Love Over Hate
by Steve Morris, Head of School
One of my COVID SIP heroes is DJ D-Nice. For those who have never heard of D-Nice, in short, Derrick Jones, is a Bronx born DJ, producer, and rapper better known as D-Nice. He was a member of Boogie Down Productions (BDP), a legendary hip-hop group. In 1990, he produced and released his solo “Call Me D-Nice” which made it all the way to #1 on the Billboard Charts. And, then, he kind of just disappeared off the scene.
Three decades later, in the midst of the current pandemic, he has resurfaced, using his Instagram feed to stream funk, soul, rock, and hip hop sets from his apartment in L.A – better known as Club Quarantine. These virtual dance parties have drawn hundreds of thousands of fans, from Michelle Obama to Janet Jackson to my wife and me.
Also in 1990, I was in my first year of college. Every first-year student was required to participate in a semester-long seminar that focused on Spike Lee’s Do the Right Thing. It was a pivotal moment in my life for so many reasons. To me as a biracial man (black Dad/white mom), Spike Lee became an instant hero. His film featured the music I loved and spoke to themes that I recognized. One of the most powerful characters for me was Radio Raheem. He walked the streets of the Bedford-Stuyvesant neighborhood in Brooklyn with his oversized boombox creating a playlist for the times, including the one and only “Fight the Power” by Public Enemy. His playlist spoke for that generation. And, then, this fictional character was brutally murdered at the hands of white police. Before smartphones existed to capture these countless altercations today, Spike Lee filmed what so many knew happened all too often but had never seen. He put on screen what I had witnessed growing up – my black grandfather being physically assaulted and jailed by white police officers while simply waiting in his car to pick up family at the Pittsburgh airport.
Honestly, since late March, when I first learned about the murder of Breonna Taylor in Kentucky, I have been at a loss for words with regard to how to speak to our SFS community about the racist atrocities that continue to happen in our country. Focusing on COVID has served as a distraction for something I have not wanted to face - a choice which my biracial identity often gives me. It was not until Friday night, as I stayed up way too late texting with some close friends and listening to D-Nice, that a new playlist caught my attention. D-Nice was speaking to our generation as he flowed between Marvin Gaye (“What’s Happening Brother”), Snap! (“I’ve Got the Power”), Sister Nancy (“Bam Bam”) and yes, Public Enemy (“Fight the Power”). My emotions included sadness, aggression, anger, hope, and ultimately ended with love as D-Nice smoothly transitioned to Frankie Beverly’s “We Are One” (you HAVE to check this song out!). D-Nice was speaking to us, guiding our emotions, and eventually compelling us to put one step forward – to put love over hate.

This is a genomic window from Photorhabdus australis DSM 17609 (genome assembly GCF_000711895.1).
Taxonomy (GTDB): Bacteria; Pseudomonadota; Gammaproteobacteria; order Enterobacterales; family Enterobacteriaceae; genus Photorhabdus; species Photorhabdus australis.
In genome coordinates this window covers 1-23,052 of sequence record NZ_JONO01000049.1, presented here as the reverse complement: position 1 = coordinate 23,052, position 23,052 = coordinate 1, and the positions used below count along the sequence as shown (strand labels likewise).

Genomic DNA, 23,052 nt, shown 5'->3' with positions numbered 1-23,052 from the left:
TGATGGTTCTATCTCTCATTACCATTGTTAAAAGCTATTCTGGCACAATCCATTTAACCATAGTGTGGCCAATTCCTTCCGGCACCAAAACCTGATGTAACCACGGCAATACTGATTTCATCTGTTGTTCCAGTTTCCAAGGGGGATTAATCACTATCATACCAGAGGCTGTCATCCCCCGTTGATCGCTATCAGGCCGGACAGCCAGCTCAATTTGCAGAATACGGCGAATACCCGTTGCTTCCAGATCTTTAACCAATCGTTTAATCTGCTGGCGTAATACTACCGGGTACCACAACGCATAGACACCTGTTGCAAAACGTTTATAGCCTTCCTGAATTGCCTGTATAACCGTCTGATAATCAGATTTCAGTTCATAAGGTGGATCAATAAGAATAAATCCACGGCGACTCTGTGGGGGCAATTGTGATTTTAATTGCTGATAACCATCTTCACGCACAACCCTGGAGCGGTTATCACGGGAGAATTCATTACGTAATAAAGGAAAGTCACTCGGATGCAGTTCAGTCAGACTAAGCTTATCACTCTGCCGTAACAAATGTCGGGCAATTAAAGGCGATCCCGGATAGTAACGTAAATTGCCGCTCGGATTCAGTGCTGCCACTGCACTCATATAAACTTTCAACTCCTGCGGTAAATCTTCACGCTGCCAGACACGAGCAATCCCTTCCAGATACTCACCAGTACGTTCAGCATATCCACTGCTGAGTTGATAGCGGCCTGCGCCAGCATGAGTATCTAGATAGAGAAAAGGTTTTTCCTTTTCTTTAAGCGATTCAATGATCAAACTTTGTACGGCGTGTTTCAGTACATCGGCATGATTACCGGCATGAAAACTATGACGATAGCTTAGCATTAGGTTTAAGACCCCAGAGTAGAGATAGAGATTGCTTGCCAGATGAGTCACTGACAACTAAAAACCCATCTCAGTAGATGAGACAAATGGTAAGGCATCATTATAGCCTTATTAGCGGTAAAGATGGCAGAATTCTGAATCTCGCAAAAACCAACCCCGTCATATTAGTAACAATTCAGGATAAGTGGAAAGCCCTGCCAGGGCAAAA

Tonight, cities around the country, including our own, will be shut down by curfews in an attempt to curb the damage being done by radical protests and looting. I so wish our SFS community was together to process this and figure out how to collectively take action. Like so many, I too am sick and tired of being sick and tired! But as Radio Raheem asserted in his famous Love and Hate speech, I have to believe that Love will always conquer Hate, even when Hate seems to have Love on the ropes. And now, with Breonna Taylor, Ahmaud Arbery, George Floyd, and the ridiculous but telling Amy Cooper episode capturing the nation’s attention, Hate has Love on the ropes once again.
Even though our community is apart, we can talk with our children, and encourage our relatives, friends, and colleagues to take peaceful action. In particular, I encourage those who are not African-American to speak up. That starts with talking to one’s own child, in an age-appropriate way. Consider the fact that your African-American peers (or those adults with African-American children) DO NOT have a choice to shield this from their children. We must do everything we can to put love over hate.
Posted May 31, 2020